Work began Monday to remove J.R. Simplot’s mansion from a hill west of Bogus Basin Road, said Ken Dey, spokesman for the Simplot family.
The giant American flag atop the hill, recently removed, will be replaced once the project is done, Dey said.
The Simplot family donated easily removed items, such as appliances, light fixtures and furniture, to the Idaho Youth Ranch, Dey said.
“We left it up to the contractor doing the demolition to make decisions on salvaging other items that could be removed in the demolition without too much difficulty and reused,” he said in an email.
The contractor, whose name Dey would not disclose, owns any salvaged materials, such as pipes and timber.
The mansion has been vacant for more than 10 years. The family donated it to the state in 2004 with the purpose of it being a governor’s residence. But the state never used the property and, after paying to maintain the house and grounds for many years, returned ownership of both to the Simplot family in 2013.
The family wanted to hold on to the land and keep flying the flag, but didn’t want to maintain the house, Dey said.
“There’s no use for the house that anyone could find,” he said. “None of the family members felt comfortable moving into J.R.’s house, and by selling they would have lost control of the land, so it was agreed that, rather than continuing to maintain the vacant home, taking it down was the best option.”
The family might someday use the property for a new purpose, but has no plans right now, Dey said.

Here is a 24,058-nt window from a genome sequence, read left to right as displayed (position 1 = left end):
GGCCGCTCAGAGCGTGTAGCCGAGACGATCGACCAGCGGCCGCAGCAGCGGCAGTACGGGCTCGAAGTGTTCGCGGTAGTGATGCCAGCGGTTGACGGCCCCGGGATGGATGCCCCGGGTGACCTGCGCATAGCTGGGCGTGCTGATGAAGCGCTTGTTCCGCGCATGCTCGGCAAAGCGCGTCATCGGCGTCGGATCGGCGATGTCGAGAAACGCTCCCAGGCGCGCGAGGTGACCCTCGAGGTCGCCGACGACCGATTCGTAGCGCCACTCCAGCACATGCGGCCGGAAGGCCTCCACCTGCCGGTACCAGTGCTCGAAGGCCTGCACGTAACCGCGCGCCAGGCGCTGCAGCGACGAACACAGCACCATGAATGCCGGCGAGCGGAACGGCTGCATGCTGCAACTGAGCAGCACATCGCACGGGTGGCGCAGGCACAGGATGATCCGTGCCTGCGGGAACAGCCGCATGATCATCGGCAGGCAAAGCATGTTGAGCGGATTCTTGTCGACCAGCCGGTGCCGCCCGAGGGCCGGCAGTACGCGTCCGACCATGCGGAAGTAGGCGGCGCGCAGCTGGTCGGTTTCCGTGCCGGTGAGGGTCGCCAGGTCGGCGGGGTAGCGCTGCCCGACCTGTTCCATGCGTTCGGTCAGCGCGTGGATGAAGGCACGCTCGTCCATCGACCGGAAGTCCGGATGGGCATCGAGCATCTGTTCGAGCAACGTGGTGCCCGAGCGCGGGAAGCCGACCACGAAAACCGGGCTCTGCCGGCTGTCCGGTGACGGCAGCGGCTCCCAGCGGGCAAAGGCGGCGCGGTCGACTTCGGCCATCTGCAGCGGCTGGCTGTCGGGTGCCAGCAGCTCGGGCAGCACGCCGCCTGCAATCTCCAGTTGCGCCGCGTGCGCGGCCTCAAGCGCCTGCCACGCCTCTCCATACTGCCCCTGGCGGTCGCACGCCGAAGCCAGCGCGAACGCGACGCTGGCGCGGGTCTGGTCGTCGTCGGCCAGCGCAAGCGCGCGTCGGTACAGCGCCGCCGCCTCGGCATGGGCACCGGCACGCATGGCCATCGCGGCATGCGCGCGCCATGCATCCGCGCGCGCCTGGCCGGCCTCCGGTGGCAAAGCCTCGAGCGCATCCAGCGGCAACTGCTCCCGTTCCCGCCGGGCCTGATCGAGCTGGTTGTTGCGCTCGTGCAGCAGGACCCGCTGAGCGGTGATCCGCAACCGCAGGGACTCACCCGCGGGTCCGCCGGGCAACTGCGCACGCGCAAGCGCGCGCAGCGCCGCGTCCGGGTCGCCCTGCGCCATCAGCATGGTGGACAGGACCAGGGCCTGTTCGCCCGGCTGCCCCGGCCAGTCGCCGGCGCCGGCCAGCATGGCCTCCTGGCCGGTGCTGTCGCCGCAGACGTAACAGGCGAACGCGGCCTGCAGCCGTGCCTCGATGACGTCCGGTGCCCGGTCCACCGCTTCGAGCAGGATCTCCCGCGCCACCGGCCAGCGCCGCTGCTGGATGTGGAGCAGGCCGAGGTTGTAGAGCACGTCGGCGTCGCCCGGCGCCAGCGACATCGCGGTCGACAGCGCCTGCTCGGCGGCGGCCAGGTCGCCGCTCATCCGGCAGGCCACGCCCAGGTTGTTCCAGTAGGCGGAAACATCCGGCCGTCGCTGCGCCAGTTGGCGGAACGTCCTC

Simplot flag: a Boise icon
When the city of Boise celebrated its 150th anniversary, or sesquicentennial in 2013, the Idaho Statesman published Anna Webb’s book, “150 Boise Icons.”
The Simplot flag, one of the most recognizable objects in the city, was among those icons. Here’s what we wrote in 2013.
Flag on Simplot Hill
Potato magnate J.R. Simplot donated his massive house in the Boise Highlands to the state of Idaho in 2005 for use as a gubernatorial residence. His one stipulation: that the equally massive U.S. flag continue to wave above the house.
True to their word, state officials flew the Simplot flag, even while they were deciding to give the house back to the family because of expenses.
“It’s always a picture people want to take, standing under the flag. You can see the flag from anywhere in the Valley,” said Jennifer Pike of the Department of Administration.
At 30 feet by 50 feet, the flag is among the largest — if it’s not the largest — flags in the state. If it weren’t flying, the flag would fill a 50-gallon drum, Pike said.
As the story goes, after Simplot built the house in 1979, neighbors complained about the sound of the flag flapping in the wind. Some said it sounded like a gunshot.
The billionaire obliged by getting a taller flag pole. It stretches some 200 feet into the air. The height decreased the flapping volume.
The flag has flown at half-staff following the deaths of military personnel in combat, the death of Joe Albertson in 1993, and any other time the president or the governor made a proclamation that flags should be lowered.
The Simplot flag requires monthly repairs.
“The wind whips it up there pretty good,” said Pike.
The state cycles through three or four flags each year, she added. Each new flag costs around $1,800.